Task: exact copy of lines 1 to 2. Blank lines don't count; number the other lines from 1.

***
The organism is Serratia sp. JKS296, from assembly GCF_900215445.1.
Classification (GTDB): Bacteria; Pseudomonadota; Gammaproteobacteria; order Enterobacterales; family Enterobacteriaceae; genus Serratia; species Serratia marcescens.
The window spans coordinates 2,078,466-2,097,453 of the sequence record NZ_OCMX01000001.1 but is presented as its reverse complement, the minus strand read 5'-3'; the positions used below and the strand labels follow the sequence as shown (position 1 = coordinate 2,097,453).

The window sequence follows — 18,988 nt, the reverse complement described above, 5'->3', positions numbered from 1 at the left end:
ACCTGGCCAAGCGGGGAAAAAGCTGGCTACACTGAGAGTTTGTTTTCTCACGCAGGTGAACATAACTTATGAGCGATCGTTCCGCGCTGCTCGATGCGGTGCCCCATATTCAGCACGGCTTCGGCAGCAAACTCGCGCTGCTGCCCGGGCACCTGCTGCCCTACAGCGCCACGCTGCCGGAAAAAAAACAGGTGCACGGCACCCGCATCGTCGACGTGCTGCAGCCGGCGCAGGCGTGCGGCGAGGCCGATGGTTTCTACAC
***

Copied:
The organism is Serratia sp. JKS296, from assembly GCF_900215445.1.
Classification (GTDB): Bacteria; Pseudomonadota; Gammaproteobacteria; order Enterobacterales; family Enterobacteriaceae; genus Serratia; species Serratia marcescens.